Quick consultations always suggest a foregone conclusion. I have been contacted by GPs in my constituency who work within the Central Cheshire PCT and who are worried that that is the case. They understand that the Government's current preferred option is that all four existing Cheshire PCTs became one, but fear that that will be too large, impacting on local links, covering different care pathways and looking to both Manchester and Liverpool, which is inappropriate for my constituents. With them, I favour Central Cheshire and Eastern Cheshire PCTs combining. They are also concerned, as are all Opposition Members, that those structural changes are a deliberate ploy by the Government to mask the consequences of deficits and their impact on patients.

Mr. Mark Harper (Forest of Dean) (Con): My hon. Friend is right. Today, the Gloucestershire health community issued a press release and the chief executive of the acute hospital trust said that the current difficulty with deficits will be magnified by the significant reduction in prices paid with the changes in the national tariff. The trust in Gloucestershire faces a cut of £21 million—a 7 per cent. reduction in its spending next year—if it treats the same number and mix of patients and will face tremendous challenges that will lead to job losses. Those are the problems faced in Gloucestershire.
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Mr. O'Brien: I am grateful to my hon. Friend, who is working hard for his constituents. He recognises that there is nothing worse than a Government who provide perverse incentives for all the wrong directions and decisions to be taken in an effort to try to meet their targets.

Mr. Graham Stuart (Beverley and Holderness) (Con): Will my hon. Friend give way?

Mr. O'Brien: I am conscious of the need to get to the end of my remarks to allow more Members to speak. If my hon. Friend will forgive me, I will not take too many interventions.

The Cheshire GPs fear that there will be a levelling down of services and cuts to front-line patient services if there is a merger with the debt-ridden Cheshire West and Ellesmere Port and Neston PCTs. As has been outlined, good PCTs such as Central Cheshire are now to be penalised to prop up disastrously underperforming ones such as Cheshire West, which has KPMG in. The Government are 100 per cent. responsible for that muddle, as well as for the deficits resulting from rising cost pressures and the cost of meeting Government targets.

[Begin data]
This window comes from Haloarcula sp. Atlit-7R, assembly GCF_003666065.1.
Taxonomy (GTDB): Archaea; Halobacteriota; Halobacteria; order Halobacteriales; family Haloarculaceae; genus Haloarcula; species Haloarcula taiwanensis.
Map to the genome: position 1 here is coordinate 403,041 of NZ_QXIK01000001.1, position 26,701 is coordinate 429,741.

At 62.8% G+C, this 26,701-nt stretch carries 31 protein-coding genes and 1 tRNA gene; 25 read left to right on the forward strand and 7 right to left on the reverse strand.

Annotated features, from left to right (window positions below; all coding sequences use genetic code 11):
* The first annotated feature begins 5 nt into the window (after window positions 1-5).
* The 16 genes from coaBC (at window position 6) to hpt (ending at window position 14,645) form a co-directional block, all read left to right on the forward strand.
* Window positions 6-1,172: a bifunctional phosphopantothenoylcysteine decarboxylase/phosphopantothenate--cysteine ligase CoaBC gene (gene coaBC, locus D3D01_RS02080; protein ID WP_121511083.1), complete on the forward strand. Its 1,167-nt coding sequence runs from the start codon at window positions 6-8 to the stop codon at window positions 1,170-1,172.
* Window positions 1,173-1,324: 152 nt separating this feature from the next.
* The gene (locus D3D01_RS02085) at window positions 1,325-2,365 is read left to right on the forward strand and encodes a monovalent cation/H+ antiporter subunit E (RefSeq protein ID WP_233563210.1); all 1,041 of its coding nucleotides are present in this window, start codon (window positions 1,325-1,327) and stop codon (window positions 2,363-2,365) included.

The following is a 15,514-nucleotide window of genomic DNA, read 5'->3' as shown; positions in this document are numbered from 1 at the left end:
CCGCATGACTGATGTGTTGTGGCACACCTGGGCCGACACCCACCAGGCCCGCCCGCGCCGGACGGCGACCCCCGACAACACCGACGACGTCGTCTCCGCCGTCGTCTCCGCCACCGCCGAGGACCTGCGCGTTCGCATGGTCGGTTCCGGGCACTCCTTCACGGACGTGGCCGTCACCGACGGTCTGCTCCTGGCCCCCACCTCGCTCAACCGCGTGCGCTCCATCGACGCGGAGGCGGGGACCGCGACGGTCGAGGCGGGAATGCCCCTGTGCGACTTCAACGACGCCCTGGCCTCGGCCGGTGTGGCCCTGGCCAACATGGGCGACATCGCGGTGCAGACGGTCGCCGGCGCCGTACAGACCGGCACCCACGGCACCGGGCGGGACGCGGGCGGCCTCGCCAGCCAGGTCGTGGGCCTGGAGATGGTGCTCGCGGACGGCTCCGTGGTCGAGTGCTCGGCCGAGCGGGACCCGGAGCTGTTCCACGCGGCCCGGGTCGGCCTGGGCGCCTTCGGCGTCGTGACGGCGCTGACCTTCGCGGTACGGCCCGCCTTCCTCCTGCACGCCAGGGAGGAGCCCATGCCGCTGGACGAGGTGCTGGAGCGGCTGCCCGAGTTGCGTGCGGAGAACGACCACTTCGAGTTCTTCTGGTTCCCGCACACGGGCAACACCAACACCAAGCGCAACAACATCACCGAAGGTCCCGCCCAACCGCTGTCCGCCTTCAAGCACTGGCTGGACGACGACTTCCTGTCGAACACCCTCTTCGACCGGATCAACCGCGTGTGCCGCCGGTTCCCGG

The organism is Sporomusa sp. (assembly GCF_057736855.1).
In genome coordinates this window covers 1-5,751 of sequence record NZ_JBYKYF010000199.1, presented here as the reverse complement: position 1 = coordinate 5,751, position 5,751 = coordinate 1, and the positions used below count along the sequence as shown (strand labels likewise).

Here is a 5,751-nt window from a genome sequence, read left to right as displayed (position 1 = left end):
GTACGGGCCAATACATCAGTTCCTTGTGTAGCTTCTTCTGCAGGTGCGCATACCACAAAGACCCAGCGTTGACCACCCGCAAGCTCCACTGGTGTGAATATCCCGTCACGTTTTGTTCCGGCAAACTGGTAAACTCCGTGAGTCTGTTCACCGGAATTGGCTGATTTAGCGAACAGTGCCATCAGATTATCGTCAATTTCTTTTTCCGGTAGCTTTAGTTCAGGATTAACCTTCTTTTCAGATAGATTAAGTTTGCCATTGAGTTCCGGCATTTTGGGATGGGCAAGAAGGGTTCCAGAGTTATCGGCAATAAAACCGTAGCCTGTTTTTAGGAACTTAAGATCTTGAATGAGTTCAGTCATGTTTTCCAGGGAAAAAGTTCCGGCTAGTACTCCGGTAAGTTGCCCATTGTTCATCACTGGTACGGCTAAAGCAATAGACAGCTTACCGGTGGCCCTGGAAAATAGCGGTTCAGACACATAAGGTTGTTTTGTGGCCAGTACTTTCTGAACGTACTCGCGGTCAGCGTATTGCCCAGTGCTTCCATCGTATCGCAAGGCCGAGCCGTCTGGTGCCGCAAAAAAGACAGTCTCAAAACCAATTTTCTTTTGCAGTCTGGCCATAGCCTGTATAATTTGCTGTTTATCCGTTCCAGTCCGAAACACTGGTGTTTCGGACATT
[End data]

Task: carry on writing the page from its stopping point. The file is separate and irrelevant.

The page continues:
Why are the Government charging ahead with all that? It is neither for NHS patients nor those who work in the NHS, but that is what the Minister will no doubt claim when she responds. One only needs to witness the collapse in morale among NHS clinical and non-clinical staff to know that the Government are in serious denial. Can anyone doubt that the Government are conducting a sham consultation on all these changes? Can it be in doubt that the Government will not break the habits of a lifetime, have no intention of respecting the consultation processes and certainly not the responses, and will press on with their proposals regardless of the responses received? We need look no further than yesterday's announcement on the police for proof of that.

The proposed merger of strategic health authorities into remote bodies aligned with Government offices for the regions is, despite all the Government's ever more wild and shrill protestations, yet another manifestation of their addictive personality—their obsession with regionalisation, even though SHAs have patently failed in their key task of performance managing NHS organisations. One does not get a £1 billion deficit if one has been a success.

David Howarth (Cambridge) (LD): Unlike the hon. Member for Wolverhampton, South-West (Rob Marris), I welcome the motion's proposal to abolish SHAs. Does the hon. Gentleman agree that they do not seem to have any function, that their strategic functions should be carried out by the Department of Health and that their planning and capacity functions should be carried out by PCTs? There is no point in having them at all.